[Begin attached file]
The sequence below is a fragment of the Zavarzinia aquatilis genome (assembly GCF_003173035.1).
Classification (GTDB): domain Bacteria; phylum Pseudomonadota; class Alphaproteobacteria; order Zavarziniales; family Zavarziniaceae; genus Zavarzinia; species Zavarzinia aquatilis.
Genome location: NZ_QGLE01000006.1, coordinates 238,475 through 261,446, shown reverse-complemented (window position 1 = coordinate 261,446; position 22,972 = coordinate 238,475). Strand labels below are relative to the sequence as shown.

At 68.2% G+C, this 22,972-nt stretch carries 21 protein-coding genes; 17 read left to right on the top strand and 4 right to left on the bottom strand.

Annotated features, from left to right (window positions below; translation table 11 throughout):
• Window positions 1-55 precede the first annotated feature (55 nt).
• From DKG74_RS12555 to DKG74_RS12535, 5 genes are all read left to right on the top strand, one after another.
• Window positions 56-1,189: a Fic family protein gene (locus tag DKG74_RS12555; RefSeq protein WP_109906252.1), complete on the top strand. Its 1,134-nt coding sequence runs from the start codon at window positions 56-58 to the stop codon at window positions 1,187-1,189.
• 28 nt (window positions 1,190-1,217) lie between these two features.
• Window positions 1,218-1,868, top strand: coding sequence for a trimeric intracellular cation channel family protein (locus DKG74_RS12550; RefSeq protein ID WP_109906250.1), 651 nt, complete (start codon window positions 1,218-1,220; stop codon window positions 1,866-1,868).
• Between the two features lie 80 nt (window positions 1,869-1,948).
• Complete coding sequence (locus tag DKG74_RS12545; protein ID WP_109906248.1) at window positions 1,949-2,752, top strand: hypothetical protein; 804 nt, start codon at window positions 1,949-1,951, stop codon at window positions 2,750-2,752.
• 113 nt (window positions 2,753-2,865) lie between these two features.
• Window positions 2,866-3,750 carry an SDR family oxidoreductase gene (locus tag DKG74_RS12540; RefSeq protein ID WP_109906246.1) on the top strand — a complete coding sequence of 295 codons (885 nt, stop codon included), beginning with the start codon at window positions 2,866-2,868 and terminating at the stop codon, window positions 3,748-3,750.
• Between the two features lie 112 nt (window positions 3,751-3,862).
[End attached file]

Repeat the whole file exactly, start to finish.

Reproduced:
The sequence below is a fragment of the Zavarzinia aquatilis genome (assembly GCF_003173035.1).
Classification (GTDB): domain Bacteria; phylum Pseudomonadota; class Alphaproteobacteria; order Zavarziniales; family Zavarziniaceae; genus Zavarzinia; species Zavarzinia aquatilis.
Genome location: NZ_QGLE01000006.1, coordinates 238,475 through 261,446, shown reverse-complemented (window position 1 = coordinate 261,446; position 22,972 = coordinate 238,475). Strand labels below are relative to the sequence as shown.

At 68.2% G+C, this 22,972-nt stretch carries 21 protein-coding genes; 17 read left to right on the top strand and 4 right to left on the bottom strand.

Annotated features, from left to right (window positions below; translation table 11 throughout):
• Window positions 1-55 precede the first annotated feature (55 nt).
• From DKG74_RS12555 to DKG74_RS12535, 5 genes are all read left to right on the top strand, one after another.
• Window positions 56-1,189: a Fic family protein gene (locus tag DKG74_RS12555; RefSeq protein WP_109906252.1), complete on the top strand. Its 1,134-nt coding sequence runs from the start codon at window positions 56-58 to the stop codon at window positions 1,187-1,189.
• 28 nt (window positions 1,190-1,217) lie between these two features.
• Window positions 1,218-1,868, top strand: coding sequence for a trimeric intracellular cation channel family protein (locus DKG74_RS12550; RefSeq protein ID WP_109906250.1), 651 nt, complete (start codon window positions 1,218-1,220; stop codon window positions 1,866-1,868).
• Between the two features lie 80 nt (window positions 1,869-1,948).
• Complete coding sequence (locus tag DKG74_RS12545; protein ID WP_109906248.1) at window positions 1,949-2,752, top strand: hypothetical protein; 804 nt, start codon at window positions 1,949-1,951, stop codon at window positions 2,750-2,752.
• 113 nt (window positions 2,753-2,865) lie between these two features.
• Window positions 2,866-3,750 carry an SDR family oxidoreductase gene (locus tag DKG74_RS12540; RefSeq protein ID WP_109906246.1) on the top strand — a complete coding sequence of 295 codons (885 nt, stop codon included), beginning with the start codon at window positions 2,866-2,868 and terminating at the stop codon, window positions 3,748-3,750.
• Between the two features lie 112 nt (window positions 3,751-3,862).